I can’t read books.  My attention span is way too short, and I just spend the whole time reading the same line over and over again, without taking in the contents.  Blogs and articles with proper headings are much easier to digest.  I only read non-fiction, never fiction.  Fiction is very boring and predictable to me.  I rarely watch new movies or TV shows; I just replay old ones over and over again.  I don’t feel like I have the mental capacity to take in something new.  But I watch a great deal of new non-fiction content, short and long, depending on how much time I have.  That’s super easy, although I still often have to rewind when I zone out and miss something.





I recently had dinner with my partner, after which he received a message that he had to deal with.  “Give me a minute, I need to send these details,” he said… Or something like that.  It was important to him, and it was time critical, so I waited quietly.  I waited quietly for 45 minutes, and I felt like I was dying inside.  It was torture.  I know it took 45 minutes because I was constantly watching the clock.  After five minutes, I turned it into an experiment.  I wanted to see how long I could wait before bursting.  I wanted to be “good”.  There were so many things that popped into my head, so many completely separate ideas I wanted to tell him, questions I wanted to ask.  So many things popped into my head for no reason at all, completely unprompted.  Thoughts in my head do not simply come and go.  I needed to tell him.  I was physically moving, rocking, sitting on my hands.  My internal angst spilled out physically.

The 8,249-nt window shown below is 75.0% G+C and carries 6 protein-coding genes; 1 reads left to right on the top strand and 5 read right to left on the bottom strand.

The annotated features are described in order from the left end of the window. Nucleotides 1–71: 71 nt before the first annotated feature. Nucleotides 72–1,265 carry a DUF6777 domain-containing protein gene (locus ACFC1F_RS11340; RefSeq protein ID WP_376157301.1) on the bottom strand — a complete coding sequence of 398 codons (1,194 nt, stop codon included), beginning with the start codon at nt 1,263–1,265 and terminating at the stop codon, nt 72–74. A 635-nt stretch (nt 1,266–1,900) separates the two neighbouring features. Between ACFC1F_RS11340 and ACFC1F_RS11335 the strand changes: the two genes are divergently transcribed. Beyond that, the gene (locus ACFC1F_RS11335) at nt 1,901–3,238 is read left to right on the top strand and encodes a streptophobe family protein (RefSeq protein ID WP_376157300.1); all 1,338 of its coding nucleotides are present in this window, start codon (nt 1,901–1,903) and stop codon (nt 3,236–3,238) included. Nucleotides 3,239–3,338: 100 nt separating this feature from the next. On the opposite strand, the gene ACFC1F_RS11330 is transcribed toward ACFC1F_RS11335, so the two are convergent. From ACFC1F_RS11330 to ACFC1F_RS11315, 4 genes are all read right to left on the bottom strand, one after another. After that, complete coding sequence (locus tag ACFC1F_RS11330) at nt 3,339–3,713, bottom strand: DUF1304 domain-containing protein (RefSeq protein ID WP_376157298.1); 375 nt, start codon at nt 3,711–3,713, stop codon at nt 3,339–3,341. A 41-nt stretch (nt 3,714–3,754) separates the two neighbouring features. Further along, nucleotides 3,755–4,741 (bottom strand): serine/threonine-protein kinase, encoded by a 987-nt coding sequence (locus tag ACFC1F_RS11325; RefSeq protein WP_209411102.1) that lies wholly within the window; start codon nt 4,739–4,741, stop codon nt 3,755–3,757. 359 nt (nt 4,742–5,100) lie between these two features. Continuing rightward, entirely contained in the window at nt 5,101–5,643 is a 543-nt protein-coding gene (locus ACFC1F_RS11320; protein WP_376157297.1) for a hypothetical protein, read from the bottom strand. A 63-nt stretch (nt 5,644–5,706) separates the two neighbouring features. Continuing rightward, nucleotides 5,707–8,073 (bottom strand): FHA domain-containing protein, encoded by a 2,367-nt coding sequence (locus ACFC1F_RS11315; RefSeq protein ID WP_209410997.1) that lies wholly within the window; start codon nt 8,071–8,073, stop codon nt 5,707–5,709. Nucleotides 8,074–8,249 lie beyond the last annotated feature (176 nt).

After 45 minutes, I couldn’t take it any longer and pleaded for his attention.  I implored him to understand how difficult that was for me, repeating myself over and over.  I know because he told me I was repeating myself.  I frantically rattled off everything I wanted to say, ask, as fast as I could; the ones I could remember anyway.  I was visibly agitated, distressed.  I was stammering, struggling to get the words out, even though I don’t usually have any speech impediments, except when I’m distressed.  I couldn’t remember everything I wanted to say, I couldn’t control my breath properly, and he urged me to calm down in the nicest way he could.  It was fucking awful but so, so interesting as an experiment and demonstration of how hard something as simple as being quiet and waiting is for me.



Executive Function


I hate organising.  I know how to do it, and I can even be very good at it because I’m methodical and taught myself how, but I hate it.  Organising my tasks and responsibilities is something I’ve taught myself to do to cope, but I hate organising events, group projects, other people’s shit.  Sometimes I can handle it, but other times, I can’t seem to will myself to do it.  My brain finds other distractions and reasons not to do the thing I know I should really be doing.  I know how to prioritise, I just struggle to make myself do things in the order they should probably be done in. I’m a finisher, and I like to keep work in progress low, because I know it doesn’t help me to have lots of unfinished items to tend to, but sometimes my brain urges me to abandon one thing for another. I’ve written about my struggle with work in progress before.  That post is now three years old, but still incredibly relevant.  I don’t know why I expected anything else.